Old 07-17-2010, 04:42 AM   #1
mark woody
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Default NICE one Loyd

Great shot Loyd thanks for sharing how you did it, how long was the exposure?

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Old 07-17-2010, 04:47 AM   #2
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Dang, I knew I forgot something. it was a 200 second exposure @ f6.3, ISO 100.

Thanks for the compliment!

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Old 07-17-2010, 03:38 PM   #3
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Black card, good thinking.
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Old 07-17-2010, 04:29 PM   #4
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Black card, good thinking.
Thanks J! I didn't realize that keeping trash in the car would prove useful until then.

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Old 07-17-2010, 09:07 PM   #5
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Black card, good thinking.
I wish I would have thought to use one for my Donner tunnel shot, then I would have been able to get the signals at the tunnel portal lit.
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Old 07-20-2010, 12:38 AM   #6
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It is a very nice shot...and it is great to see that instead of getting worked up about the use of the black card to modify what the camera recorded people have simply congratulated you for an interesting and well executed photograph.
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Old 07-20-2010, 12:44 AM   #7
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It is a very nice shot...and it is great to see that instead of getting worked up about the use of the black card to modify what the camera recorded people have simply congratulated you for an interesting and well executed photograph.
Why would anyone get worked up? It was one exposure.
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Old 07-20-2010, 12:50 AM   #8
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Why would anyone get worked up? It was one exposure.
Exactly
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Old 07-20-2010, 01:19 AM   #9
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Can someone explain to me how a black card works. Wouldn't covering part of the lens briefly kind of give you two different exposures on the same shot? I'm confused.

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Old 07-20-2010, 01:36 AM   #10
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Puttin a black card in front of the lens at night would be like turning off all the lights...NO light at all would be getting to the sensor. Once you move the black card out of the way allowing light to enter the lens, the exposure continues.
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Old 07-20-2010, 01:44 AM   #11
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Is that the same as doing a double exposure in camera?

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Old 07-20-2010, 02:28 AM   #12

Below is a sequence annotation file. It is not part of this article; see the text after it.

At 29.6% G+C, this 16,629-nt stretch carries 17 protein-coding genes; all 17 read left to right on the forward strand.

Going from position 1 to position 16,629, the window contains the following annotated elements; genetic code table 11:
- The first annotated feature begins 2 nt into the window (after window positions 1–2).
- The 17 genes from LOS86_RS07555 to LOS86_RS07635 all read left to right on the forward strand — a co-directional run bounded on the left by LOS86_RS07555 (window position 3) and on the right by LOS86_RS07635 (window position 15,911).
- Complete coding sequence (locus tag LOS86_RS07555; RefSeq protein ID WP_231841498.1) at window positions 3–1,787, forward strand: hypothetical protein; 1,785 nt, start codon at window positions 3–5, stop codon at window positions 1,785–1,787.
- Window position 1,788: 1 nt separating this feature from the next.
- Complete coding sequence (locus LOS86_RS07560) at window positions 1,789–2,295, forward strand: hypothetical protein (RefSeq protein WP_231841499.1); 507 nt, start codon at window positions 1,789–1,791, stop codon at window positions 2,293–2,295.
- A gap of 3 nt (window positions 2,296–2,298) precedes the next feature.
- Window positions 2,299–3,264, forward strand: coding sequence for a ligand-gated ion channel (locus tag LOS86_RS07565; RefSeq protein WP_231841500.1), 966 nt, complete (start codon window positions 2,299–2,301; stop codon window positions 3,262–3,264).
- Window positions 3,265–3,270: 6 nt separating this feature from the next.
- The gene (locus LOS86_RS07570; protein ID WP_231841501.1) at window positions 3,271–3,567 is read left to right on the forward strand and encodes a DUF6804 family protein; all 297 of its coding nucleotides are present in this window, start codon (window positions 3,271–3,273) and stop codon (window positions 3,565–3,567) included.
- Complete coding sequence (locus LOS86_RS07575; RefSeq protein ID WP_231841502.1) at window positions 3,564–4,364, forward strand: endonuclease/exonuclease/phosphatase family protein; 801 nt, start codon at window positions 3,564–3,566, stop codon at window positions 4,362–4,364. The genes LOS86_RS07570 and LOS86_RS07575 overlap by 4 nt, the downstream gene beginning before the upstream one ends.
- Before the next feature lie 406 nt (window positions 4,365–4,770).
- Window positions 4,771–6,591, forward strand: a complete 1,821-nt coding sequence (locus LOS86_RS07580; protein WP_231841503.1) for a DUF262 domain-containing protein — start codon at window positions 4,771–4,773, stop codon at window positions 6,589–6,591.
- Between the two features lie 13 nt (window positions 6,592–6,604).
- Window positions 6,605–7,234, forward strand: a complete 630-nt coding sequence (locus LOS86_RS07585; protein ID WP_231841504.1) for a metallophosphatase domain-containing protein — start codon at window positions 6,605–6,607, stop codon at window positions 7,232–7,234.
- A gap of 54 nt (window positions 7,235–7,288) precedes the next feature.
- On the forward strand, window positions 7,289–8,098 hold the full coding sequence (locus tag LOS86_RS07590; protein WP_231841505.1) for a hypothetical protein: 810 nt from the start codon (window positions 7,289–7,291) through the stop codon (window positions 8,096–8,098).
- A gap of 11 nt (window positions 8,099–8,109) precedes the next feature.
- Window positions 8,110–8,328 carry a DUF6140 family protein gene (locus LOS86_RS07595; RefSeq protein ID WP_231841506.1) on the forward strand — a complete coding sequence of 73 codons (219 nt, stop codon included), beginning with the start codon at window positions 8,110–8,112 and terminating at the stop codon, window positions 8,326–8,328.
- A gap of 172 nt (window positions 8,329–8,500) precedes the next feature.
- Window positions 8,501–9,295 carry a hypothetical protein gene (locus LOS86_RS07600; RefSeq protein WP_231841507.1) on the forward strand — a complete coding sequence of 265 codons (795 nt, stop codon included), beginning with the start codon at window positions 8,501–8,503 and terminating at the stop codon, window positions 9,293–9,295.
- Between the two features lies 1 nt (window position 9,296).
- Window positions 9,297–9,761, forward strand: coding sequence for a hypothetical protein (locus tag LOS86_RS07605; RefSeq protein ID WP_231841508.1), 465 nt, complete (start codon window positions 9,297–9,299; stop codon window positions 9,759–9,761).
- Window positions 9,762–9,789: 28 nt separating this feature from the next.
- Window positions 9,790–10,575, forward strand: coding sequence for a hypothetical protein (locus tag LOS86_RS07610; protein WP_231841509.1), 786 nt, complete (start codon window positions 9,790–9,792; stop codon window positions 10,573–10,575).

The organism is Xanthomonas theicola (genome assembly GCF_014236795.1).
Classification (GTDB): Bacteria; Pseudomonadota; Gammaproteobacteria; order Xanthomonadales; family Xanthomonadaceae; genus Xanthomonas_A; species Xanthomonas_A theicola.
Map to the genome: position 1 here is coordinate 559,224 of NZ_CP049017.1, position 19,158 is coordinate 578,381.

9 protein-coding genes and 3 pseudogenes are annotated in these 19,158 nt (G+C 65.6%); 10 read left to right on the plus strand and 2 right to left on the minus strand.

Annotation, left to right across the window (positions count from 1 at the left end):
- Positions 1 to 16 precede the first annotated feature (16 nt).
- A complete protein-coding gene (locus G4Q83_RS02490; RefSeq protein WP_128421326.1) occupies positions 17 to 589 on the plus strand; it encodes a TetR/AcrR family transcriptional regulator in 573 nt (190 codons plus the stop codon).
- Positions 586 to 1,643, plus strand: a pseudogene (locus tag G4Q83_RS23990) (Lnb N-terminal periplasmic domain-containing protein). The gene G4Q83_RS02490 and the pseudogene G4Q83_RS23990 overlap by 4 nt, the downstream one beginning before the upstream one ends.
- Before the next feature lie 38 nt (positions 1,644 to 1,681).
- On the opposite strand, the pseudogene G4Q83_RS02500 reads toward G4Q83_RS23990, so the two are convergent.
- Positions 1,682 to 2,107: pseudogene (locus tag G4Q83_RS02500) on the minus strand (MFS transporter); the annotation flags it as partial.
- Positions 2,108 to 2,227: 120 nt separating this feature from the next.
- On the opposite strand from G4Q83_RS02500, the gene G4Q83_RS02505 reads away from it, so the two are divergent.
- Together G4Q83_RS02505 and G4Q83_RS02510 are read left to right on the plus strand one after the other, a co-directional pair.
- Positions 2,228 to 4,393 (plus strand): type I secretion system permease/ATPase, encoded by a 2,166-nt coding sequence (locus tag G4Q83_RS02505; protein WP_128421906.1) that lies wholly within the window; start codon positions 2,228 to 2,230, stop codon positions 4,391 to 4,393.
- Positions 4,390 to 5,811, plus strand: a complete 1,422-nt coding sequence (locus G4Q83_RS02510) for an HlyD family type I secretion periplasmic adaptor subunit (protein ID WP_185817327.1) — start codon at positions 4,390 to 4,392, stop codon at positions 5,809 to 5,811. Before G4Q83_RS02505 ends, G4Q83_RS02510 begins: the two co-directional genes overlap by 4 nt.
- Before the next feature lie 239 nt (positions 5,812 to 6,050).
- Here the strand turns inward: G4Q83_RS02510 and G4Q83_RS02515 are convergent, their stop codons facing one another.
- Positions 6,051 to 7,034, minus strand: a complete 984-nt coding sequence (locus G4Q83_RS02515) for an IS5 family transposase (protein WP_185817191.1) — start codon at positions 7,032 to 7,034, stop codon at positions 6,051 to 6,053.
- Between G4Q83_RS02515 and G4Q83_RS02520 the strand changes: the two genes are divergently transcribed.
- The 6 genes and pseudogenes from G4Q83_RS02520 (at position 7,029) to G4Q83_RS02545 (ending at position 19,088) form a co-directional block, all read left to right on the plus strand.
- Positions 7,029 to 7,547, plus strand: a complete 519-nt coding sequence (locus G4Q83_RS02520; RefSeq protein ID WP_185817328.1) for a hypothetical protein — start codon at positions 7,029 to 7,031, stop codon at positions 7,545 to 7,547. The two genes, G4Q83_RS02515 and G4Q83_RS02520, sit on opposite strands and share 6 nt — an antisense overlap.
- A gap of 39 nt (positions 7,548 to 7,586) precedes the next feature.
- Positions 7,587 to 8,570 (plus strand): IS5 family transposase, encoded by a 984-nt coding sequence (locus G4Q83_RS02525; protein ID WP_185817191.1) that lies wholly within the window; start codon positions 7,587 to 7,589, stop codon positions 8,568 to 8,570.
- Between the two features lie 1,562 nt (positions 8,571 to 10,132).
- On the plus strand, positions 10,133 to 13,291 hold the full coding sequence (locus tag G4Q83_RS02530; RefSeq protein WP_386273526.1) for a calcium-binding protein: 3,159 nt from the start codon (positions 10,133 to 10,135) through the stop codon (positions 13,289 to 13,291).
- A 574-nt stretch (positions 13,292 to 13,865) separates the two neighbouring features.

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If the exposure continues how can it be a double exposure? One exposure for 200 sec using the available light, portion of that time no light.
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Old 07-20-2010, 03:05 AM   #13
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I'm just trying to understand how the black card works. It just appears to me that the black card is acting like a shutter, hence the double exposure. That's why I asked the question. Would it work the same way or is their some kind of magic to it?

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Old 07-20-2010, 03:26 AM   #14
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I'm just trying to understand how the black card works. It just appears to me that the black card is acting like a shutter, hence the double exposure. That's why I asked the question. Would it work the same way or is their some kind of magic to it?

Chris Z
Well, simply put, I guess it would be like a shutter...but technically it's not since all you're doing is blocking light from reaching the sensor (or film in an "old" camera. ) If you were taking a long exposure in a room, and then turned off the lights to make it completely dark, and then turned them on a again, that would be the same principle. Double exposure? I guess it just depends on how YOU want to define a double exposure.
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Old 07-20-2010, 05:46 AM   #15
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I'm just trying to understand how the black card works. It just appears to me that the black card is acting like a shutter, hence the double exposure. That's why I asked the question. Would it work the same way or is their some kind of magic to it?

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You can use your hand, a ball cap or a flattened out holder from a six pack of Coors.

OR:

you can purchase one of my special railphoto black cards - made to order and of most any size you want (really just pieces of black construction paper) for only 3 payments of $49.95 each.

If you act now, I can send you some steak knives too!



Seriously, the card is used to keep the bright headlights from the engines from blowing out the picture.

Yes you could do this with a double exposure, but you can use cards or block the light with film cameras too.

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